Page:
consonant dissimilation. It must thus be regarded as a case suffix (and of
course neither as a prefix nor preposition). More crucially, -ruu expresses a
more specific meaning, namely, directionality: ‘down towards’ > ‘towards’. It
is thus not applicable to recipients. My informants are divided about whether
(4) with -ruu is acceptable, with two rejecting and two basically accepting
it. Whether considered well-formed or not, it does manage to convey the
meaning that Dorj gave the letter to somebody else who subsequently handed it
to Tuyaa. (5) rather means that Dorj PHONED Tuyaa naked. The semantic oddity
and subsequent overall problematic acceptability of (4) does affect the
suitability of these examples to determine which syntactic phrases depictives
can relate to, even though they still represent oblique arguments, as intended
by Shibagaki.

Other instances of questionable grammaticality judgments include the examples
of the aspectlessness of small clauses in Mongolian (both variants of the
sentence in p. 183, footnote 1 are acceptable, and neither contains a small
clause), do-so replacement (which works just fine, at least for 36a-c on p.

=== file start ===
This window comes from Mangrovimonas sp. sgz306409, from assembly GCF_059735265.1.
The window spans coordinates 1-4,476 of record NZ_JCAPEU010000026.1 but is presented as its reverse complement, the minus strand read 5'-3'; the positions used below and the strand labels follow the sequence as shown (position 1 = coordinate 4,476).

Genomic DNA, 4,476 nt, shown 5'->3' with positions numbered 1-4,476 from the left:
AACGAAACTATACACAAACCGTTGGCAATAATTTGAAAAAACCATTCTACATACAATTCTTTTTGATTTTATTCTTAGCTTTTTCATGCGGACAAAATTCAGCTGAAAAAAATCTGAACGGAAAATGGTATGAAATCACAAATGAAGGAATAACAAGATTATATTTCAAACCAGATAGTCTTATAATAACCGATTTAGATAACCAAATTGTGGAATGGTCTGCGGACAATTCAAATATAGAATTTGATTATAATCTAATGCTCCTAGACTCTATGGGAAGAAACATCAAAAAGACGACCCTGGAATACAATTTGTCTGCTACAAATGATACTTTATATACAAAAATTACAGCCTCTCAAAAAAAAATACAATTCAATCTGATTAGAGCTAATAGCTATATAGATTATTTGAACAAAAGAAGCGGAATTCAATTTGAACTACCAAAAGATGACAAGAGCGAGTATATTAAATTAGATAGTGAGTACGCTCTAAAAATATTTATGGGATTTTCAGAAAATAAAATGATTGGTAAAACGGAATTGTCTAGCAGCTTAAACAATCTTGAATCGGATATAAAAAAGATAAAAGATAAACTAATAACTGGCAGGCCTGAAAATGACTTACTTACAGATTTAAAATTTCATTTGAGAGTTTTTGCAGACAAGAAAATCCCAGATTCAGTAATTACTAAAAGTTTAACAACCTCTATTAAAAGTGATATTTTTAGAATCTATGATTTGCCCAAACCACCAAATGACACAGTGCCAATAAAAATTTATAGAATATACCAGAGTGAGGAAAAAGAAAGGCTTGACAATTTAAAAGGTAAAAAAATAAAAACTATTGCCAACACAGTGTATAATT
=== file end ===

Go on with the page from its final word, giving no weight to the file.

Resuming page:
204), coordination of depictive adjuncts (which appears not to work for
examples like 39a on p. 207 containing bai-had=n’ without a significant break
between the phrases that probably indicates reconsideration, while it seems to
work with two instrumentals without reflexive-possessive marking in sentences
like 45f. on p. 213 -- unconditionally accepted by 2 informants, while the
other 2 were slightly unsure), and wh-extraction (which works fine as well).

I conclude that Shibagaki’s data on Mongolian is not reliable enough to be
used for typological work without additional research. A more serious attempt
to come to terms with problematic data might start with a corpus as the source
of sentences presented to informants, and work with a larger number of
informants, either both qualitatively and quantitatively or just
qualitatively. Shibagaki could also have used visual stimuli, so that
informants produce the sentences in question rather than just confirm them.

This being said, parts of Shibagaki’s analysis can certainly be defended, but
how much of it is new? In Brosig 2009, found in Shibagaki’s bibliography but
not quoted, I discussed bare adjectives and adjectives in -aar as depictives,
while ADJ+baihad was a priori excluded (as they obviously don’t belong to the
same prosodic unit as the main predicate, thus failing Schultze-Bernd and
Himmelmann’s (2001: 77-78) definition of depictives). And they also take a